Now that we have our team assembled with their team responsibilities outlined so that every team should now be successful, right? Much press has been out in the last decade about failing schools followed by “Why?” questions that to this day everyone still questions. From a sports perspective I offer the following reason why.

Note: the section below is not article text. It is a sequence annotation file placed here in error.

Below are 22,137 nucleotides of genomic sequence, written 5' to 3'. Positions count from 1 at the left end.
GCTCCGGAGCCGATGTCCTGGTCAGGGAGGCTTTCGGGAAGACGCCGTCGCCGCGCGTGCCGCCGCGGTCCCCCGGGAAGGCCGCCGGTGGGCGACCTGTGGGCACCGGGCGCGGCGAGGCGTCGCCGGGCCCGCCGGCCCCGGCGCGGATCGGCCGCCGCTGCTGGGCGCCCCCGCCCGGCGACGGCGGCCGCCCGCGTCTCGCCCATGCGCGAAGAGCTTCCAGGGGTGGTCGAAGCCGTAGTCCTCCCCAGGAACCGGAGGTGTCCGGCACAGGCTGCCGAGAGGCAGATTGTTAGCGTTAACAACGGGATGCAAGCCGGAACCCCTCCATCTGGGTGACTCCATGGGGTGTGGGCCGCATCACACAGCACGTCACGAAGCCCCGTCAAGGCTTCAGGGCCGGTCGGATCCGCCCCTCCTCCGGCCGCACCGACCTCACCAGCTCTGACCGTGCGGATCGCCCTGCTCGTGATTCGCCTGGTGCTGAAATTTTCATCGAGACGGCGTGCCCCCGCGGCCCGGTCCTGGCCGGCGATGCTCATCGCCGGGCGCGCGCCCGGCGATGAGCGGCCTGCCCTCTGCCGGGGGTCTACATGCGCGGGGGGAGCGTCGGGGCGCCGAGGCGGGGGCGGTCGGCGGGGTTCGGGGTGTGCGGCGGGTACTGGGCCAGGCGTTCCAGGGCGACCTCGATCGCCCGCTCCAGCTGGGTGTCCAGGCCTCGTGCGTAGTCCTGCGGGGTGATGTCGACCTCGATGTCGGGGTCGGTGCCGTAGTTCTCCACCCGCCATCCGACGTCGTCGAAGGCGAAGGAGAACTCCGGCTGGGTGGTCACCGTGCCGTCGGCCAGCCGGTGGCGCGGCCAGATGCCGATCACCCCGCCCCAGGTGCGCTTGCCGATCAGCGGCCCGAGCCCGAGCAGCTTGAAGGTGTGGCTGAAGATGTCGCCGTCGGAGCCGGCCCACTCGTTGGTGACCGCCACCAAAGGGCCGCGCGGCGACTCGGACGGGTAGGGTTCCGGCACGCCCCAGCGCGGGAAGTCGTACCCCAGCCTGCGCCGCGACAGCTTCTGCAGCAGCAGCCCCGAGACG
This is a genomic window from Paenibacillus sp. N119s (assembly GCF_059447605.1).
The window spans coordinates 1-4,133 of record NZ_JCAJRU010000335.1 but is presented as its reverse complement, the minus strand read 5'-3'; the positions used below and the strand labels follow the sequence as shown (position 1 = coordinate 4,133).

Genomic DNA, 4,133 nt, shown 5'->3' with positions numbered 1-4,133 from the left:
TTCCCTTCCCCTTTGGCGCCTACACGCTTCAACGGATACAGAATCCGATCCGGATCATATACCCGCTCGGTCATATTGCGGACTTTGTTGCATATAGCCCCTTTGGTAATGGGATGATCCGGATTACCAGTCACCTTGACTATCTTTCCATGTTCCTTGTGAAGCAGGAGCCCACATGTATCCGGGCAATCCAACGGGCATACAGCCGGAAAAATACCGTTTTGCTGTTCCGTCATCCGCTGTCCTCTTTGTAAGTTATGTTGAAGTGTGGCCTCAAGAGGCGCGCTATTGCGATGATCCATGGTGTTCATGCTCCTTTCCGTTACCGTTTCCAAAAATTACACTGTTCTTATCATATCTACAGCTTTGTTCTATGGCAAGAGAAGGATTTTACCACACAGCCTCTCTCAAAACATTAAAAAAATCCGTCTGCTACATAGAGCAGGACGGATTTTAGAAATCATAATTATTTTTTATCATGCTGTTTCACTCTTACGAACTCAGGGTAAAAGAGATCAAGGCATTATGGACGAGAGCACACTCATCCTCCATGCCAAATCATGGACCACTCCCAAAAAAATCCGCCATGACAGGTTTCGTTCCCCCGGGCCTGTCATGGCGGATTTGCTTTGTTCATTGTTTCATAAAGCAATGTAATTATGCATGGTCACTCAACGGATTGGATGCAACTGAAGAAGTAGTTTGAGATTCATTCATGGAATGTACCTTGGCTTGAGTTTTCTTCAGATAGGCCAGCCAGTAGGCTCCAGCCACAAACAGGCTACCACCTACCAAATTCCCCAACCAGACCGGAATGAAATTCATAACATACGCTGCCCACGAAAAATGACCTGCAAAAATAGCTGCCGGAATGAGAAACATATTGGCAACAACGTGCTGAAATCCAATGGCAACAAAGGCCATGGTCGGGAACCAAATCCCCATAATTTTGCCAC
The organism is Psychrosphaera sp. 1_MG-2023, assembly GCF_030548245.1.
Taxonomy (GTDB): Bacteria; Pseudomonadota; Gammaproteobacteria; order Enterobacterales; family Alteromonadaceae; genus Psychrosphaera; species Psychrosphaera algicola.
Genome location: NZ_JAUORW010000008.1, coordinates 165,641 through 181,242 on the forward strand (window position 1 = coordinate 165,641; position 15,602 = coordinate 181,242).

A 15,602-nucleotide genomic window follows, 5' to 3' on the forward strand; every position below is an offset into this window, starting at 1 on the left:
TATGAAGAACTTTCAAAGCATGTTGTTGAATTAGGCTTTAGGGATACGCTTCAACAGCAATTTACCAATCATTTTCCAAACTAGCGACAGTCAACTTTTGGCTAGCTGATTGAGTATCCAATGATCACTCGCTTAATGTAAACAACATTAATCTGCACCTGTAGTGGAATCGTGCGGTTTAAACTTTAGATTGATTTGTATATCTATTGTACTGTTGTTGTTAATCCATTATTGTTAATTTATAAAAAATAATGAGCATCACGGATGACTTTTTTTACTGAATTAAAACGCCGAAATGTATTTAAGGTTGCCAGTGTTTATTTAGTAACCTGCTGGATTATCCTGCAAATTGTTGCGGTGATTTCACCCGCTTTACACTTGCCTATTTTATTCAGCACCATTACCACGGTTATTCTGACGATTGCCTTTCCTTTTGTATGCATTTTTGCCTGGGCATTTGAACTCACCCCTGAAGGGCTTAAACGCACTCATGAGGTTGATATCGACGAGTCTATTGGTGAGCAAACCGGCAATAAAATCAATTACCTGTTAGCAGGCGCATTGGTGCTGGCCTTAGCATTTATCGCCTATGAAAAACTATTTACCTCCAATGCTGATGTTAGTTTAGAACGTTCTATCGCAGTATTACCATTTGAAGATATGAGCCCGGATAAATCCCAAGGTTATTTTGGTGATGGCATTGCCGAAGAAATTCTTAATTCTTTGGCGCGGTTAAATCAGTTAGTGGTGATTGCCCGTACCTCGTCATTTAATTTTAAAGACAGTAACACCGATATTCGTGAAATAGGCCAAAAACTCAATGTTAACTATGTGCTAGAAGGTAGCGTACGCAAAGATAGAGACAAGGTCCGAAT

Education does not have ANY form of free agency. In professional football (American, not soccer), considered by most to be the most popular televised sport in the world right now, there has been a free agency system that has created not only successful teams, but a successful system of organizations that produce most of their goals, (entertain, create interest, generate money …). In case you are not familiar with this system let me offer a short summary. Each professional player in the league has an agent and is represented by a league wide players union. The player’s union(teachers union) works with the owners (school board) to ensure just rules and regulations for both parties exist. The agents for each player are charged with finding the organization (school) in which each player’s strengths and weaknesses best fit with the team they are hired to work at. The coaches on that team (admin staff) have an evaluation period of training camp (first two years of teacher contract) in which to work with each player to find out how well that player fits “the system”. When cuts come up, the coaches (admin staff) contact all the other teams with notes and suggestions about which of their cut players (teachers) may be better suited for the desires of other coaching staffs. In this system, a player that does not “fit” is not discarded, rather the system encourages directions the player can go to find a better fit. When that system works, the teams are highly successful.